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    ABSTRACT: Rationale: Psychoactive "bath salts" represent a relatively new drug of abuse combination that was placed in Schedule I in October 2011. Two common ingredients of bath salts include the cathinone analogs: mephedrone and methylenedioxypyrovalerone (MDPV). The mechanism of action of these synthetic cathinone analogs has not been well investigated. Materials and methods: Because cathinone and methcathinone are known to act as releasing agents at the human dopamine transporter (hDAT), mephedrone and MDPV were investigated at hDAT expressed in Xenopus oocytes. Results: Whereas mephedrone was found to have the signature of a dopamine-releasing agent similar to methamphetamine or methcathinone, MDPV behaved as a cocaine-like reuptake inhibitor of dopamine. Conclusions: Mephedrone and MDPV produce opposite electrophysiological signatures through hDAT expressed in oocytes. Implications are that the combination (as found in bath salts) might produce effects similar to a combination of methamphetamine and cocaine.
    Psychopharmacology 01/2013; 227(3). DOI:10.1007/s00213-013-2967-2 · 3.88 Impact Factor
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    Biophysical Journal 01/2013; 104(2):110-. DOI:10.1016/j.bpj.2012.11.637 · 3.97 Impact Factor
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    ABSTRACT: Background and purpose: Bath salts is the street name for drug combinations that contain synthetic cathinone analogues, among them possibly mephedrone (MEPH) and certainly methylenedioxypyrovalerone (MDPV). In animal studies, cathinone and certain cathinone analogues release dopamine (DA), similar to the action of amphetamine (AMPH) and methamphetamine (METH). AMPH and METH act on the human DA transporter (hDAT); thus, we investigated MEPH and MDPV acting at hDAT. Experimental approach: We recorded electrical currents mediated by hDAT expressed in Xenopus laevis oocytes and exposed to: DA, METH, a known hDAT stimulant and DA releaser, MEPH, MDPV, MEPH + MDPV, or cocaine, a known hDAT inhibitor. Key results: DA, METH and MEPH induce an inward current (depolarizing) when the oocyte is held near the resting potential (-60 mV), therefore acting as excitatory hDAT substrates. Structurally analogous MDPV induces an outward (hyperpolarizing) current similar to cocaine, therefore acting as an inhibitory non-substrate blocker. Conclusions and implications: Two components of bath salts, MEPH and MDPV, produce opposite effects at hDAT that are comparable with METH and cocaine, respectively. In our assay, MEPH is nearly as potent as METH; however, MDPV is much more potent than cocaine and its effect is longer lasting. When applied in combination, MEPH exhibits faster kinetics than MDPV, viz., the MEPH depolarizing current occurs seconds before the slower MDPV hyperpolarizing current. Bath salts containing MEPH (or a similar drug) and MDPV might then be expected initially to release DA and subsequently prevent its reuptake via hDAT. Such combined action possibly underlies some of the reported effects of bath salts abuse.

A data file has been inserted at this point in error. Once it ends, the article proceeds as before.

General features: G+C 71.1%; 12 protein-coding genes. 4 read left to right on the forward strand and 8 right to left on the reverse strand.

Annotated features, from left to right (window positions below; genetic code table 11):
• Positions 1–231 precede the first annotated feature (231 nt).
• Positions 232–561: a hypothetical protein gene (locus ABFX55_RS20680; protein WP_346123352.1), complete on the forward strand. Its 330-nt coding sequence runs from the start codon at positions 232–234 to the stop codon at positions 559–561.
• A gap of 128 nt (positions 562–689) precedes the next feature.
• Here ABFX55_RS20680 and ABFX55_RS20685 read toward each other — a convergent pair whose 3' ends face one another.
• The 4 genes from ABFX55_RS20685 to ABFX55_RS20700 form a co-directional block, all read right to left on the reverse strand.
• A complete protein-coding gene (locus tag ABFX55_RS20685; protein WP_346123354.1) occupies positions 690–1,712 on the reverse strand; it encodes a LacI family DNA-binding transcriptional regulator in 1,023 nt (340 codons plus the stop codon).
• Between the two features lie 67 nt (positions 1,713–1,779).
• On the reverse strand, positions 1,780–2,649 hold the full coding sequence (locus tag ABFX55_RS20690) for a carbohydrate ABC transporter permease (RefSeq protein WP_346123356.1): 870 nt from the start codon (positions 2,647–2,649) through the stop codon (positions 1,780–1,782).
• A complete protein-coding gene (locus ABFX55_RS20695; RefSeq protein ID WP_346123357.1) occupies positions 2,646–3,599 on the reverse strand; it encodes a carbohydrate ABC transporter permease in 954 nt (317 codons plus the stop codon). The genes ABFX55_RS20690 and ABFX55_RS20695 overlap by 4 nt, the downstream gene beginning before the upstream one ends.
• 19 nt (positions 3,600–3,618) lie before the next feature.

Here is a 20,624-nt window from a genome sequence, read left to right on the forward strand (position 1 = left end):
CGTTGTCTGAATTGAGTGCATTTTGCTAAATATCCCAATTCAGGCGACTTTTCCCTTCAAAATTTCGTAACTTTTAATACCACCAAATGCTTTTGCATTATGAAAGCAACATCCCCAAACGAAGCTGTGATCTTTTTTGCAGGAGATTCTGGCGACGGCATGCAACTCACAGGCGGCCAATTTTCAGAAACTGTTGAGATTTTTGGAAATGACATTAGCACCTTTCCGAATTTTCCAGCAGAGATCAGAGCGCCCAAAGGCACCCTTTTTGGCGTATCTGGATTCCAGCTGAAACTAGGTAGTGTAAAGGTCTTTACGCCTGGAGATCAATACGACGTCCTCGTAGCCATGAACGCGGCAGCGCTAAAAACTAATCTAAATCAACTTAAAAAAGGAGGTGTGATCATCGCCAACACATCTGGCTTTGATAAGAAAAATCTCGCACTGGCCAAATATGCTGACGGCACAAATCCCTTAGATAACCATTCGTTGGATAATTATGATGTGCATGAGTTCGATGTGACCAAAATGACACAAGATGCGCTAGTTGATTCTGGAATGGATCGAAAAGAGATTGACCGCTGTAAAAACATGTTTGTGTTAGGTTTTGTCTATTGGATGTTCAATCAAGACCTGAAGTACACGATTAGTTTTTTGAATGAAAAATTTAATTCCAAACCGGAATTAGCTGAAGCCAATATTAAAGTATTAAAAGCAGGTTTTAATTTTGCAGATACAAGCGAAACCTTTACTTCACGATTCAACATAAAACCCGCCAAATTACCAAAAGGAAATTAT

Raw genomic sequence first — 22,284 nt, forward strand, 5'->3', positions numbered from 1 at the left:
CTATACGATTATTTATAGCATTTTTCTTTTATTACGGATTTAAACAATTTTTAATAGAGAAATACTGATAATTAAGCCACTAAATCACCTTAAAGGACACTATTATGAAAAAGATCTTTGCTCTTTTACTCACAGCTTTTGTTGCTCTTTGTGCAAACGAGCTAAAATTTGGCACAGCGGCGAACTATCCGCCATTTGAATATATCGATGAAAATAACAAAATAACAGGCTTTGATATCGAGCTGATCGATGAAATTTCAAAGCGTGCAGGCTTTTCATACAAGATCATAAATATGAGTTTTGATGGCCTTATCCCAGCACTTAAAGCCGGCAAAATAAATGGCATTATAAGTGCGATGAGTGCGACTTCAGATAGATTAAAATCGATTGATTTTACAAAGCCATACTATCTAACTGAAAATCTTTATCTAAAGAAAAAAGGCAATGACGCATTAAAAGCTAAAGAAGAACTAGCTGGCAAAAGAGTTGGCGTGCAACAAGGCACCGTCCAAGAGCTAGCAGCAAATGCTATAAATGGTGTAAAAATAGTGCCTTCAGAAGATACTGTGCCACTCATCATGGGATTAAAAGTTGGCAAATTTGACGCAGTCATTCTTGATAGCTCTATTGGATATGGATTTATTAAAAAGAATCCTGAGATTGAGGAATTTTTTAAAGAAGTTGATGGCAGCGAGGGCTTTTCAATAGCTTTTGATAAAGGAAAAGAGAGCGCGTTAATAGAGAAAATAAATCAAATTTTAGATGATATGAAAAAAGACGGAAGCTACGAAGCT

British Journal of Pharmacology 11/2012; 168(7). DOI:10.1111/bph.12061 · 4.84 Impact Factor

Publication Stats

12k Citations
1,344.39 Total Impact Points


  • 1978-2015
    • Virginia Commonwealth University
      • • Department of Medicinal Chemistry
      • • Department of Pharmacology and Toxicology
      • • School of Pharmacy
      Ричмонд, Virginia, United States
  • 1983-2013
    • Julphar School of Pharmacy
      United States
  • 2010
    • Richmond VA Medical Center
      Ричмонд, Virginia, United States
  • 2003
    • University of Oxford
      • Department of Pharmacology
      Oxford, England, United Kingdom
  • 2001
    • University of Camerino
      • Dipartimento di Scienze Chimiche
      Camerino, The Marches, Italy
  • 1985-1994
    • Albany Medical College
      • Center for Neuropharmacology and Neuroscience
      Albany, New York, United States
  • 1990
    • Union University
      Джексон, Alabama, United States
  • 1989
    • Johns Hopkins University
      • Department of Neuroscience
      Baltimore, MD, United States
  • 1986
    • Hackensack University Medical Center
      Hackensack, New Jersey, United States